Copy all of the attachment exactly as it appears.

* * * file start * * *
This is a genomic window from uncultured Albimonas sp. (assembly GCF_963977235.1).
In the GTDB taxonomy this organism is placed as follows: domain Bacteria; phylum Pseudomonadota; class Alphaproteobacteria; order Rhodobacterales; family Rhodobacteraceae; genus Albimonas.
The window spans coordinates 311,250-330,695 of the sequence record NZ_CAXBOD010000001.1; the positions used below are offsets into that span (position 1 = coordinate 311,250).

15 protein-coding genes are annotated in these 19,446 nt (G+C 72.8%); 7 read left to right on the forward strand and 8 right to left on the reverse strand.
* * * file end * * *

This is a genomic window from uncultured Albimonas sp. (assembly GCF_963977235.1).
In the GTDB taxonomy this organism is placed as follows: domain Bacteria; phylum Pseudomonadota; class Alphaproteobacteria; order Rhodobacterales; family Rhodobacteraceae; genus Albimonas.
The window spans coordinates 311,250-330,695 of the sequence record NZ_CAXBOD010000001.1; the positions used below are offsets into that span (position 1 = coordinate 311,250).

15 protein-coding genes are annotated in these 19,446 nt (G+C 72.8%); 7 read left to right on the forward strand and 8 right to left on the reverse strand.